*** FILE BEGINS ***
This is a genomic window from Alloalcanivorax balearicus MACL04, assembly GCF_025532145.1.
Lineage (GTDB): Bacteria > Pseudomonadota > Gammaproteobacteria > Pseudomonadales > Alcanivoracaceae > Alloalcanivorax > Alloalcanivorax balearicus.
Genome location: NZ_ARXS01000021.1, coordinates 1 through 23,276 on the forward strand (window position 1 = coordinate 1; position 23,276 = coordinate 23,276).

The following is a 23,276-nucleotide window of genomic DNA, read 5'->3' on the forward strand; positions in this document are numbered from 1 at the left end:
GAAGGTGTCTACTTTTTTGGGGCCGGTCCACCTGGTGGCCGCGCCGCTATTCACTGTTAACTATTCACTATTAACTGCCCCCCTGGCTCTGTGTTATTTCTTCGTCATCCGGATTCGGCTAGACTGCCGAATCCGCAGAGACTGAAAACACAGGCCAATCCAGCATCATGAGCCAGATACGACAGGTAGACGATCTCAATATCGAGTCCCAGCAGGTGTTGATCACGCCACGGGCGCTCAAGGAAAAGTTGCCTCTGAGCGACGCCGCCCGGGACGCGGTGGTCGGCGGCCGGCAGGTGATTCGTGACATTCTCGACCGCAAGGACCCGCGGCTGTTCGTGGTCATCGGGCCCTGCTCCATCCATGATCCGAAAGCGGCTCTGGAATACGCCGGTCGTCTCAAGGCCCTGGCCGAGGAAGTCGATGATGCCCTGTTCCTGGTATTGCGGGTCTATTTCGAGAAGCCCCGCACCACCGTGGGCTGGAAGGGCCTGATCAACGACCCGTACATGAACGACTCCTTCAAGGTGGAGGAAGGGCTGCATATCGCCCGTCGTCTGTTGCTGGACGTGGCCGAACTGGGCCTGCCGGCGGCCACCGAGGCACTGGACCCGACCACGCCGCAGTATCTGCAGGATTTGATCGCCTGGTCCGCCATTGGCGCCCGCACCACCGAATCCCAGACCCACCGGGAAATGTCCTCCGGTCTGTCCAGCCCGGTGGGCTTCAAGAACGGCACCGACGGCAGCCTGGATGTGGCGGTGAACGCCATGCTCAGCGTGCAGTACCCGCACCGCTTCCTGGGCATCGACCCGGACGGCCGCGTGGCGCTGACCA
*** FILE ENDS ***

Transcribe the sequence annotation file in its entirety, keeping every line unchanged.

This is a genomic window from Alloalcanivorax balearicus MACL04, assembly GCF_025532145.1.
Lineage (GTDB): Bacteria > Pseudomonadota > Gammaproteobacteria > Pseudomonadales > Alcanivoracaceae > Alloalcanivorax > Alloalcanivorax balearicus.
Genome location: NZ_ARXS01000021.1, coordinates 1 through 23,276 on the forward strand (window position 1 = coordinate 1; position 23,276 = coordinate 23,276).

The following is a 23,276-nucleotide window of genomic DNA, read 5'->3' on the forward strand; positions in this document are numbered from 1 at the left end:
GAAGGTGTCTACTTTTTTGGGGCCGGTCCACCTGGTGGCCGCGCCGCTATTCACTGTTAACTATTCACTATTAACTGCCCCCCTGGCTCTGTGTTATTTCTTCGTCATCCGGATTCGGCTAGACTGCCGAATCCGCAGAGACTGAAAACACAGGCCAATCCAGCATCATGAGCCAGATACGACAGGTAGACGATCTCAATATCGAGTCCCAGCAGGTGTTGATCACGCCACGGGCGCTCAAGGAAAAGTTGCCTCTGAGCGACGCCGCCCGGGACGCGGTGGTCGGCGGCCGGCAGGTGATTCGTGACATTCTCGACCGCAAGGACCCGCGGCTGTTCGTGGTCATCGGGCCCTGCTCCATCCATGATCCGAAAGCGGCTCTGGAATACGCCGGTCGTCTCAAGGCCCTGGCCGAGGAAGTCGATGATGCCCTGTTCCTGGTATTGCGGGTCTATTTCGAGAAGCCCCGCACCACCGTGGGCTGGAAGGGCCTGATCAACGACCCGTACATGAACGACTCCTTCAAGGTGGAGGAAGGGCTGCATATCGCCCGTCGTCTGTTGCTGGACGTGGCCGAACTGGGCCTGCCGGCGGCCACCGAGGCACTGGACCCGACCACGCCGCAGTATCTGCAGGATTTGATCGCCTGGTCCGCCATTGGCGCCCGCACCACCGAATCCCAGACCCACCGGGAAATGTCCTCCGGTCTGTCCAGCCCGGTGGGCTTCAAGAACGGCACCGACGGCAGCCTGGATGTGGCGGTGAACGCCATGCTCAGCGTGCAGTACCCGCACCGCTTCCTGGGCATCGACCCGGACGGCCGCGTGGCGCTGACCA